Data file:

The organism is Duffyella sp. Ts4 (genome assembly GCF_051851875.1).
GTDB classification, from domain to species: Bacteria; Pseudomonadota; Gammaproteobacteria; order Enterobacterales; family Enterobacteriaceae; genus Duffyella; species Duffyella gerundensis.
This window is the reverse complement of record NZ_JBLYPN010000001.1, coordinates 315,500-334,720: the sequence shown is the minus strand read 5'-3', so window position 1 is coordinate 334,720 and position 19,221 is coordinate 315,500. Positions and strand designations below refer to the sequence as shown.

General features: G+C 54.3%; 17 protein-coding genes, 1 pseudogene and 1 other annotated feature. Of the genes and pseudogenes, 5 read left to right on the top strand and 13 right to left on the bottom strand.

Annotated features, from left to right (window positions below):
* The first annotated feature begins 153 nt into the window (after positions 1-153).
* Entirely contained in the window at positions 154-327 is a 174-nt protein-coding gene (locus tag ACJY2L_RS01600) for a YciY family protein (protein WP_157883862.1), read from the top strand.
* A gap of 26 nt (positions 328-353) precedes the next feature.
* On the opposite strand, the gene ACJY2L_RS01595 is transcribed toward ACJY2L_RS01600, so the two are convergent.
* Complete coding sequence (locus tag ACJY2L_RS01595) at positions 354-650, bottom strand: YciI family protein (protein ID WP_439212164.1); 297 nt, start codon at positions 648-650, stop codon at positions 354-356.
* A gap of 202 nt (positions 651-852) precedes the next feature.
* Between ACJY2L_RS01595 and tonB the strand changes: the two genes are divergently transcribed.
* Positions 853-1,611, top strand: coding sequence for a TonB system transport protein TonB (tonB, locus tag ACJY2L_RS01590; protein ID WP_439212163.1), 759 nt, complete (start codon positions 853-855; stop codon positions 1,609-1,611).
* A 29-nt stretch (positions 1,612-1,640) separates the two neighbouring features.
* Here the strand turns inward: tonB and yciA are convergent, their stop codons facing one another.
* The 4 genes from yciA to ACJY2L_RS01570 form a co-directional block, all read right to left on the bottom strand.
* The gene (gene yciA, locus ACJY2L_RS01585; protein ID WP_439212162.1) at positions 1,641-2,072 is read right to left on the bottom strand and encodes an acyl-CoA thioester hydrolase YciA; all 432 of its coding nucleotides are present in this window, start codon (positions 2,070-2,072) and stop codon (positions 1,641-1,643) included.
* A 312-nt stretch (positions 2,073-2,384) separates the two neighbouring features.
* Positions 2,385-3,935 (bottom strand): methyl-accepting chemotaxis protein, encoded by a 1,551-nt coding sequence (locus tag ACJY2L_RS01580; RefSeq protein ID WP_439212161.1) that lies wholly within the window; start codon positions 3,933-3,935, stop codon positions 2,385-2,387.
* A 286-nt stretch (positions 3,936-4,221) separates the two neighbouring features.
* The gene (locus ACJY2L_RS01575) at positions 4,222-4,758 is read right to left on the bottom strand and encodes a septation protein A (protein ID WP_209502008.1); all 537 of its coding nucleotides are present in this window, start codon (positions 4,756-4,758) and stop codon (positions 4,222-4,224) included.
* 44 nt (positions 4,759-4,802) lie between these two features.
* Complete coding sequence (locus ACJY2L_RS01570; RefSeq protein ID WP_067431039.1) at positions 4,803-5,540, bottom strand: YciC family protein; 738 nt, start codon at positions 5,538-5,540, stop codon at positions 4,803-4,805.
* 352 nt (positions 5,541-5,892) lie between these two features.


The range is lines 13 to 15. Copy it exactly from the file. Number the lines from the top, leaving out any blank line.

* Positions 853-1,611, top strand: coding sequence for a TonB system transport protein TonB (tonB, locus tag ACJY2L_RS01590; protein ID WP_439212163.1), 759 nt, complete (start codon positions 853-855; stop codon positions 1,609-1,611).
* A 29-nt stretch (positions 1,612-1,640) separates the two neighbouring features.
* Here the strand turns inward: tonB and yciA are convergent, their stop codons facing one another.